. The Transom .

Wednesday, June 27, 2007

Twitter me this, Madam President....

Most people I talk to felt that Hillary Clinton's YouTube video announcing her campaign song was very well done, clever and successful. I can't argue that it was well done, I mean, that's what a professional production service will do for you. But I have to question why it was done, what it will accomplish, and what it means for future campaigns.

My first thought after seeing her series of videos was, "are we looking for a president or an Academy Award winner?" Does it not seem strange that presidential candidates are now trying to sway voters with catchy marketing videos and less about what they stand for and what they plan to do about the country?

Then there is the theme of the video. It was a nod to the series finale of The Sopranos. Granted, the finale of that show was widely watched, but it's a show about a dysfunctional family that cheats the government and kills people. In addition, only people who can afford HBO watch the Sopranos, so she's not exactly targeting the middle or lower class. Interesting choice all around.

Finally, what did it accomplish and what does it mean for future campaigns? It told me she has a clever marketing person on staff, that neither she nor Bill are good at acting, and that she was trying to raise her 'cool' factor among younger voters. I hope that this isn't a trend for the future where candidates feel like the only way to get our attention is by crowding into our social media spaces and putting on a show. That's why I watch Saturday Night Live, not why I vote for a president.

In the future, look for presidential candidates to have music videos on YouTube, souped up MySpace pages, asking you to be their friend on Facebook, and Twittering while on the campaign trail.

Saturday, June 23, 2007

Hooter's the next Chucky Cheese's?

In yet another example of how not to try and change a brand image, Hooters has released new advertising trying to show the restaurant chain as family friendly, all about the food, and the fun. The ad spots go so far as to show the Hooters waitresses and label them as 'girls next door.' I don't know about you, but if that's the case I must live in the wrong neighborhood. The spots spend 94% of the -30 and -60 seconds highlighting food options, showing parents with their kids and logo shots. Only 6% of the time is spent on 'the girls next door.'

Hooters has created such a solid brand by focusing on what it does best and why people visit the restaurants, it confuses me why they would want to change. It is even crazier to believe they can change our perceptions by running these far-flung ads. Doesn't exactly carry the level of credibility needed to change my mind, or anyone else's.

Friday, June 08, 2007

Wall-worthy marketing

There is a trend I've noticed among restaurants and small businesses that highlight a simple truth about the value of advertising vs. public relations. On the walls of many restaurants and small businesses are framed copies of large newspaper or magazine stories about the business. Usually it is a story about the opening, in the case of restaurants, but often in businesses it is a series of reprints from prominent media or trade magazines.

This leaves one wondering, "why don't they prominently display their advertising in a similar manner?" Of course the answer is very simple - credibility. The restaurants and businesses know that third party endorsements by way of the media are much more credible than self-promoting advertising.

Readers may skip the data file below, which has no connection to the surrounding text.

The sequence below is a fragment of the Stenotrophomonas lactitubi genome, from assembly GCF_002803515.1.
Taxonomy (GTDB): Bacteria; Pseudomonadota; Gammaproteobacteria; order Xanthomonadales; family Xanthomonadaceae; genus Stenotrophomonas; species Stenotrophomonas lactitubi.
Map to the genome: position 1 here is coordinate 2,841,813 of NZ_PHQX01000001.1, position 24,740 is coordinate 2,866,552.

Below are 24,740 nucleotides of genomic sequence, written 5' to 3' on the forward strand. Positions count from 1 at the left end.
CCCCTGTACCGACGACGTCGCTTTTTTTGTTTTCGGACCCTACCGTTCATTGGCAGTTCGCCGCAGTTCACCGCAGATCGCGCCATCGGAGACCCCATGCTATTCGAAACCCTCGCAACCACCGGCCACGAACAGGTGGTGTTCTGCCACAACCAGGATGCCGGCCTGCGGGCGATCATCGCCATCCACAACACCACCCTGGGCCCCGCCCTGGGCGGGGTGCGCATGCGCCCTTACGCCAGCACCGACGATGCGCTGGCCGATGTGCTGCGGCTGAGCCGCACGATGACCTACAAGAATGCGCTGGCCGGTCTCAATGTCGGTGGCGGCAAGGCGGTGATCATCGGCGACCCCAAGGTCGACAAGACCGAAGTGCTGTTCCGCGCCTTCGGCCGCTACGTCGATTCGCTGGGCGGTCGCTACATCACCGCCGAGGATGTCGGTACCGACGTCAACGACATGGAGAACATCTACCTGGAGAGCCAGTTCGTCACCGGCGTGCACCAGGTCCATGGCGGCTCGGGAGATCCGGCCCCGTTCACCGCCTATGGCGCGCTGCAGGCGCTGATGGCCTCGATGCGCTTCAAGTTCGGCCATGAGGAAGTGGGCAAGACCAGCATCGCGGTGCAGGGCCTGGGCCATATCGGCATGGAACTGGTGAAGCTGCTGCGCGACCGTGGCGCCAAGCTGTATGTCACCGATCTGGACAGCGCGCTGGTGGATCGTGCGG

Which again leaves one wondering, "why do so many businesses spend so much money on a marketing function that isn't wall-worthy?"

Thursday, June 07, 2007

What's our problem?

Many would argue, and I have been one of them, that the biggest problem facing the PR industry is the pathetic display of writing ability among our ranks. Clearly, it is a problem that needs fixing and given the text and IM world we live in, I'm not sure it will get better anytime soon. I think the problem with the industry, in terms of overall industry growth and acceptance, doesn't involve writing. It involves measurement, research, and client education.

In the last two weeks I sat before current clients and discussed new ideas for a program. They loved it and asked who could implement it. Um.... we can. They had no idea about the breadth of our capabilities because for so long we'd been pigeon-holed into one area. And we had failed to continually show them what we can do across the board. Sometimes biannual 'update' meetings are a good idea just to keep top of mind and present new capabilities and ideas to current clients. Organic growth is always better and easier than non-organic.

Measurement and research are two areas that advertising wisely jumped on long ago. The PR industry is still lacking in how to effectively prove that we can move the needle. Yes, there are good ways to measure some functions, but for many agencies, it's a leap of faith and client satisfaction with media results, or attendance at an event. Not exactly groundbreaking information.

In addition, I think we've priced ourselves the wrong way. We're not selling widgets, we're selling ideas and the execution of those ideas. Why then, do we charge by the hour? Because we don't have good measurement to show value. Value in reputation, value in brand building, value in the intangibles. Until we address those issues, it's going to be an uphill climb for the industry to realize phenomenal growth.